|Designer Jeans Definition presented by Apparel Search|
Designer jeans are jeans that were marketed as fashion and status symbols. The Nakash brothers (Joe, Ralph and Avi Nakash) are generally credited with starting the trend when they launched their Jordache line of jeans in 1978. Designer jeans are cut for women and men (but mostly for women), available in many sizes, and often worn skin-tight. They typically feature prominently visible designer names or logos on the back pockets and on the right front coin-pocket.
During the early rise to prominence of designer jeans, in the late 1970s and thoughout the 1980s, it was fairly typical to see fashions for men follow those for women, just as previously women had been the first to wear flared and bell-bottomed trousers. For example, Jordache initially marketed their products to women only, but soon followed with a line for men that was very similar in overall appearance to the women's. Given the general tendency toward bagginess in men's pants today, this male-after-female trend is less noticeable; nevertheless, most jeans companies have offered low-rise cuts for men in recent years, a few of them very low.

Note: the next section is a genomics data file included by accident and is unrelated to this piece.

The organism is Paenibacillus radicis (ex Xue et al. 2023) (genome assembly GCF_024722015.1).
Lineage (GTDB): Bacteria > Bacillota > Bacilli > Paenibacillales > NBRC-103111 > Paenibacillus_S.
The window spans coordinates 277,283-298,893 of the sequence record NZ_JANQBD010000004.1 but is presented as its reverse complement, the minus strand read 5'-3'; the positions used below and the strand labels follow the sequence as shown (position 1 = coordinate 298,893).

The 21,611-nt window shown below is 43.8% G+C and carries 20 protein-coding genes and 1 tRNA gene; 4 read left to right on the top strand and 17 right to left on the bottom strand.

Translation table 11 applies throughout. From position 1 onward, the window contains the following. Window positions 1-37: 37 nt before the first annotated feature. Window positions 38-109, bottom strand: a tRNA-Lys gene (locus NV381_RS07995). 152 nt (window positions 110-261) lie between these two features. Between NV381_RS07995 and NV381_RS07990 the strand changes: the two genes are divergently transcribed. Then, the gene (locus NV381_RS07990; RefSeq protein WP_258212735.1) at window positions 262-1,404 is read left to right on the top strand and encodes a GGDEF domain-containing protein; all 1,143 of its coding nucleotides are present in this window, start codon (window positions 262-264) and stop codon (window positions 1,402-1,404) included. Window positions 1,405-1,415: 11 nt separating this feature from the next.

Within a few years of the Jordache launch, dozens of other brands were on the market. Among them:
Racy, suggestive advertisements promoted many of the brands. The first Jordache commercials, with their "You've Got The Look" campaign, were rejected by the networks as "lewd" and carried only by independent television stations in New York. Other memorable television advertising campaigns of the time included Gloria Vanderbilt advertising her jeans as "a million-dollar look", and Brooke Shields posing in a pair of Calvin Kleins and intoning, "Know what comes between me and my Calvins? Nothing."
In the late 1980s, designer jeans lost popularity. As of 2005, they started coming back into fashion with brands such as Seven for All Mankind, True Religion, Rock N' Republic, MR Jeans and others, typically costing upwards of $200USD. A few of the older brands, namely Jordache, Sergio Valente, and Calvin Klein, are also coming back with the designs that made them popular.
Designer Definition (from U.S Department of Labor)